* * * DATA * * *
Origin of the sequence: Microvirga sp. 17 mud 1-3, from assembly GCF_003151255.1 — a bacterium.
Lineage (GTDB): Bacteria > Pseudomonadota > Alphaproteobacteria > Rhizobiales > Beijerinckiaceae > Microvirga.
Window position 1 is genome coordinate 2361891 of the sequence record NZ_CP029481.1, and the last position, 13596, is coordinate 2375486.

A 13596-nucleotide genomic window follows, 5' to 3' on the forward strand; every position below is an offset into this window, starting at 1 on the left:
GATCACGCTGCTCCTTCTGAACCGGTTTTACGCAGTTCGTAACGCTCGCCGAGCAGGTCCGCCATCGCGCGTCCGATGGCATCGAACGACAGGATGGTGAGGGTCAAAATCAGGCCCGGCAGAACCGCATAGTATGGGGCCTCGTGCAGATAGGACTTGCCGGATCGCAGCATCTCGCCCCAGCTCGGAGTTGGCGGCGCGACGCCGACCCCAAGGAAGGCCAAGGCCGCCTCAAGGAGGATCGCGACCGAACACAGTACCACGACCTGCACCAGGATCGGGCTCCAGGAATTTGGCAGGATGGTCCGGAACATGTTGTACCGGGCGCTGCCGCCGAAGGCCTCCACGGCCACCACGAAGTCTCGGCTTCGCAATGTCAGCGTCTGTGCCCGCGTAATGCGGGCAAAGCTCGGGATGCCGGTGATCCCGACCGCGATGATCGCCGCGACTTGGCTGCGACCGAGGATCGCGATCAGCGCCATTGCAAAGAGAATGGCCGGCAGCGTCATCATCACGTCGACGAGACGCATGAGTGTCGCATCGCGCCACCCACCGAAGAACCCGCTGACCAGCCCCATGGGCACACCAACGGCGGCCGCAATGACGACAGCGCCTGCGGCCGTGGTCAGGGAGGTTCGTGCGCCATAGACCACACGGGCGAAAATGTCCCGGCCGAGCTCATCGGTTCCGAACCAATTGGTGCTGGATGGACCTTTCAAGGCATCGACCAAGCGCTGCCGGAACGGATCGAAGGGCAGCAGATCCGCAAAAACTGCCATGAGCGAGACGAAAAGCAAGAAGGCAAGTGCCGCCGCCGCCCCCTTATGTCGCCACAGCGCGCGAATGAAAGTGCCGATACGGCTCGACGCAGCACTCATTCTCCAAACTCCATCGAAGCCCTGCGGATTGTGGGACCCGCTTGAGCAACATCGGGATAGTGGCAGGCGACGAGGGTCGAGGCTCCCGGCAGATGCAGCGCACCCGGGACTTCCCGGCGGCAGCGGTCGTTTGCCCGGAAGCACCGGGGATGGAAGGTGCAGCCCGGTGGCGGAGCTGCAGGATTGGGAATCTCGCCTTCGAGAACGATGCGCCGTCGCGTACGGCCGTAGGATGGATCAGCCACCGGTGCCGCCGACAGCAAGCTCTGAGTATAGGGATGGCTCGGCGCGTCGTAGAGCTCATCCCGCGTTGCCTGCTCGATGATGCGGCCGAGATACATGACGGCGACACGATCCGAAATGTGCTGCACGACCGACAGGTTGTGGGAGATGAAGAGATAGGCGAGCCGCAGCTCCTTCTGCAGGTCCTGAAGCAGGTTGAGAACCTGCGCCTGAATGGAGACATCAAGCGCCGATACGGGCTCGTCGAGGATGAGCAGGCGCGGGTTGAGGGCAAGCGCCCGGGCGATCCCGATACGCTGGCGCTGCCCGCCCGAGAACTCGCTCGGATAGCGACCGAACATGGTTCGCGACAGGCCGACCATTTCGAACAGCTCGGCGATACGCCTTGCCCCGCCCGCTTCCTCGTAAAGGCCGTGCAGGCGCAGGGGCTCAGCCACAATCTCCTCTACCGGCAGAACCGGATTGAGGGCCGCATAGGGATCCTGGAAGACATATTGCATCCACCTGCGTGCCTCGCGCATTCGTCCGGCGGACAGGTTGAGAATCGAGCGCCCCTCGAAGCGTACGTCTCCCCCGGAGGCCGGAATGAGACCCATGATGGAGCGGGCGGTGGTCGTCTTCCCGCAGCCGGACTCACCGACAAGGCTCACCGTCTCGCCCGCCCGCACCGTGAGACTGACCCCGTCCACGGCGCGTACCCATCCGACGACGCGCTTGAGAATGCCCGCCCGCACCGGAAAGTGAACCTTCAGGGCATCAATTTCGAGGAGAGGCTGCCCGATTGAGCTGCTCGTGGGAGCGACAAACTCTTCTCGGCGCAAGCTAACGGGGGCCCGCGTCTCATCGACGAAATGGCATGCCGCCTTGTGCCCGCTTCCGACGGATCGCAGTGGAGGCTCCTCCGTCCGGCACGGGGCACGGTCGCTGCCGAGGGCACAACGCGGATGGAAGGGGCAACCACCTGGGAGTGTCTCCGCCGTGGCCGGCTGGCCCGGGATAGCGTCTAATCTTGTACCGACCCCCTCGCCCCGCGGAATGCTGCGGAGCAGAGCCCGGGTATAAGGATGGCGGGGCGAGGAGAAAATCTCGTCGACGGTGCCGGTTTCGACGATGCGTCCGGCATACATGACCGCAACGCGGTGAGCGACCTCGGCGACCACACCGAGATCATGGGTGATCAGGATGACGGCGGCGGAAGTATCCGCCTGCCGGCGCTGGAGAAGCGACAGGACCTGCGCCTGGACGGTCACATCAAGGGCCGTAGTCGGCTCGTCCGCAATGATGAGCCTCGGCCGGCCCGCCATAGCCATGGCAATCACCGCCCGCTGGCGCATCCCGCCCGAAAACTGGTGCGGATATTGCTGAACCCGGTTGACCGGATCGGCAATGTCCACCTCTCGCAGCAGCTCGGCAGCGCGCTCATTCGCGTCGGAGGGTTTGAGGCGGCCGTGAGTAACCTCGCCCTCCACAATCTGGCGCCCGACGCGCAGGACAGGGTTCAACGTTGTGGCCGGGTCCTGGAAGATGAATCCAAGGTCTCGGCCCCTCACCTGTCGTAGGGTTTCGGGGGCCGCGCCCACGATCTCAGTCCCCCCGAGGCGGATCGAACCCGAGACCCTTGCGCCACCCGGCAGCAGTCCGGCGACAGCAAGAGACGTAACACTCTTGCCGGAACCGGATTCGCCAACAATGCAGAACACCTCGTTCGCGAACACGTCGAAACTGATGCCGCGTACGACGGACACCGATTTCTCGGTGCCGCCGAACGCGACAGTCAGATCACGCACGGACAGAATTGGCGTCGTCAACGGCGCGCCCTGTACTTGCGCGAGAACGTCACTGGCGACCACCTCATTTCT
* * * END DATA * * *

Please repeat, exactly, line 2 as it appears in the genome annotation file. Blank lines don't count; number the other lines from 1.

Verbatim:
Lineage (GTDB): Bacteria > Pseudomonadota > Alphaproteobacteria > Rhizobiales > Beijerinckiaceae > Microvirga.